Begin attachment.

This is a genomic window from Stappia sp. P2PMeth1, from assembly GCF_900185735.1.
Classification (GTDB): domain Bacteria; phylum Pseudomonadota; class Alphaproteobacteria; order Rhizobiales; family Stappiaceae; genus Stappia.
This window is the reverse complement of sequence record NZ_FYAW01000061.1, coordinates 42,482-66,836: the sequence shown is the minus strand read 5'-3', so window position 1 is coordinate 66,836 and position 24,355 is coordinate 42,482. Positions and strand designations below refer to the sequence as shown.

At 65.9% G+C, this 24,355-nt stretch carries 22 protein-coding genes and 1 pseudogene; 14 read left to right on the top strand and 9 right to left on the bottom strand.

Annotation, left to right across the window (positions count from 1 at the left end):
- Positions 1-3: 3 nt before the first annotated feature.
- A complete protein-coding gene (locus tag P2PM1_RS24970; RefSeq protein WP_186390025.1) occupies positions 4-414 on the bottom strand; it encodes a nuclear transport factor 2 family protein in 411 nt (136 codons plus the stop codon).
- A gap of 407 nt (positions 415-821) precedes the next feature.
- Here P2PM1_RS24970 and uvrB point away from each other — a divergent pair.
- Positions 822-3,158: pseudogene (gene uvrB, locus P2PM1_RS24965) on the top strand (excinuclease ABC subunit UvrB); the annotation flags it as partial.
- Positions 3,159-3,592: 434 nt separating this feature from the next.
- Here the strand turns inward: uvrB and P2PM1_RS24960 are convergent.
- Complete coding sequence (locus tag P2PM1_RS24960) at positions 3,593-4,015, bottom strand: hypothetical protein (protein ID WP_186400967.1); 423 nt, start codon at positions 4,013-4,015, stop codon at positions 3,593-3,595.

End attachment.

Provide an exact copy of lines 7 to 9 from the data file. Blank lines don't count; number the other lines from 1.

- A complete protein-coding gene (locus tag P2PM1_RS24970; RefSeq protein WP_186390025.1) occupies positions 4-414 on the bottom strand; it encodes a nuclear transport factor 2 family protein in 411 nt (136 codons plus the stop codon).
- A gap of 407 nt (positions 415-821) precedes the next feature.
- Here P2PM1_RS24970 and uvrB point away from each other — a divergent pair.